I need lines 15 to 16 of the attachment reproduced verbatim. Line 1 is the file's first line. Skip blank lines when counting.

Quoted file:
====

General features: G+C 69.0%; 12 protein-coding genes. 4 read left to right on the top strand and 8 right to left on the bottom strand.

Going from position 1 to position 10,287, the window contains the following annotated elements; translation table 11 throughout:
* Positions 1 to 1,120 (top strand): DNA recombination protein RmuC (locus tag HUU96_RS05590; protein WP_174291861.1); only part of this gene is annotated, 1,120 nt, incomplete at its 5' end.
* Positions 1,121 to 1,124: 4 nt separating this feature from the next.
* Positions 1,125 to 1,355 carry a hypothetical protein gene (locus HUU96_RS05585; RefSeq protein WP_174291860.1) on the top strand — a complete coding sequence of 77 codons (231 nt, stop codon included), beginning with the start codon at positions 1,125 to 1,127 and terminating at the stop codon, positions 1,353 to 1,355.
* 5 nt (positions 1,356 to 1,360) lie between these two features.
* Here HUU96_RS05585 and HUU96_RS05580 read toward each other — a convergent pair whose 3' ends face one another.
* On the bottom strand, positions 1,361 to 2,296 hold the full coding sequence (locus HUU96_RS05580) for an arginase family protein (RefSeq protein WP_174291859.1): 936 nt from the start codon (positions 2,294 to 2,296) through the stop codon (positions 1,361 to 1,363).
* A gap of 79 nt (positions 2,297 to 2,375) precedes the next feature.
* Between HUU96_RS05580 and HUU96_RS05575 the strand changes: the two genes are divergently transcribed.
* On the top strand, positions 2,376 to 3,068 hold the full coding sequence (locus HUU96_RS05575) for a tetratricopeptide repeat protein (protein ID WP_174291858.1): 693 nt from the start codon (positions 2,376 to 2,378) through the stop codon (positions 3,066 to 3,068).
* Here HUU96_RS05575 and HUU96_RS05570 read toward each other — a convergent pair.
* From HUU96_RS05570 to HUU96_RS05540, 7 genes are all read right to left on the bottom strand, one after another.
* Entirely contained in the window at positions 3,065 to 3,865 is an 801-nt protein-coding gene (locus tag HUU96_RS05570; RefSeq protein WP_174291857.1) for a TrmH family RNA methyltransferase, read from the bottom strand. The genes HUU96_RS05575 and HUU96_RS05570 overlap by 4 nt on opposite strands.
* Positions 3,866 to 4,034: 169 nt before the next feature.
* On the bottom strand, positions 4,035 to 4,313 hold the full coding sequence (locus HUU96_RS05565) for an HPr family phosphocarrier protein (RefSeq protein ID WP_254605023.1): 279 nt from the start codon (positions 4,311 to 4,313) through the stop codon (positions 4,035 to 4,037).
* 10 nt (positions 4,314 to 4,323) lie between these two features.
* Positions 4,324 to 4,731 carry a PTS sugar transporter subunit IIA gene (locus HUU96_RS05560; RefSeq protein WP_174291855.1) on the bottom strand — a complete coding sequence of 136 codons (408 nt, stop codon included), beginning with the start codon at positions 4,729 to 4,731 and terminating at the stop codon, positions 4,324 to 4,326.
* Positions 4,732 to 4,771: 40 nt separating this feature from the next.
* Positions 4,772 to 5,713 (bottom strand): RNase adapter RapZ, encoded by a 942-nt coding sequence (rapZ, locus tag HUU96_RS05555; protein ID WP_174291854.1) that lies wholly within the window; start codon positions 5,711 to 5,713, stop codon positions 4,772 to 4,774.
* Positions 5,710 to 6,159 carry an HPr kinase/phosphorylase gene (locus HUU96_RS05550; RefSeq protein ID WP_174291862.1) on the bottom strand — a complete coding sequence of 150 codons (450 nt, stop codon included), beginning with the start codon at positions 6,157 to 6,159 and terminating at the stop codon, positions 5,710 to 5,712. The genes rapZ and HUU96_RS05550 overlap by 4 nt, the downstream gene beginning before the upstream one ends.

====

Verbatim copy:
* Positions 3,866 to 4,034: 169 nt before the next feature.
* On the bottom strand, positions 4,035 to 4,313 hold the full coding sequence (locus HUU96_RS05565) for an HPr family phosphocarrier protein (RefSeq protein ID WP_254605023.1): 279 nt from the start codon (positions 4,311 to 4,313) through the stop codon (positions 4,035 to 4,037).